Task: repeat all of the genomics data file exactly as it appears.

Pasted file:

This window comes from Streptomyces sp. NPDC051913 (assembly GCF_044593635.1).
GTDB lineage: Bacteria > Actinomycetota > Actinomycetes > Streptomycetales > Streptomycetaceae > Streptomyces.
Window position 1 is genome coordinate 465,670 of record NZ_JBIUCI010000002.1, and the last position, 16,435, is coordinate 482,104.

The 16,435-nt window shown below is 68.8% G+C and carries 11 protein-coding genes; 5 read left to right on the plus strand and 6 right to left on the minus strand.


This window comes from Streptomyces sp. NPDC051913 (assembly GCF_044593635.1).
GTDB lineage: Bacteria > Actinomycetota > Actinomycetes > Streptomycetales > Streptomycetaceae > Streptomyces.
Window position 1 is genome coordinate 465,670 of record NZ_JBIUCI010000002.1, and the last position, 16,435, is coordinate 482,104.

The 16,435-nt window shown below is 68.8% G+C and carries 11 protein-coding genes; 5 read left to right on the plus strand and 6 right to left on the minus strand.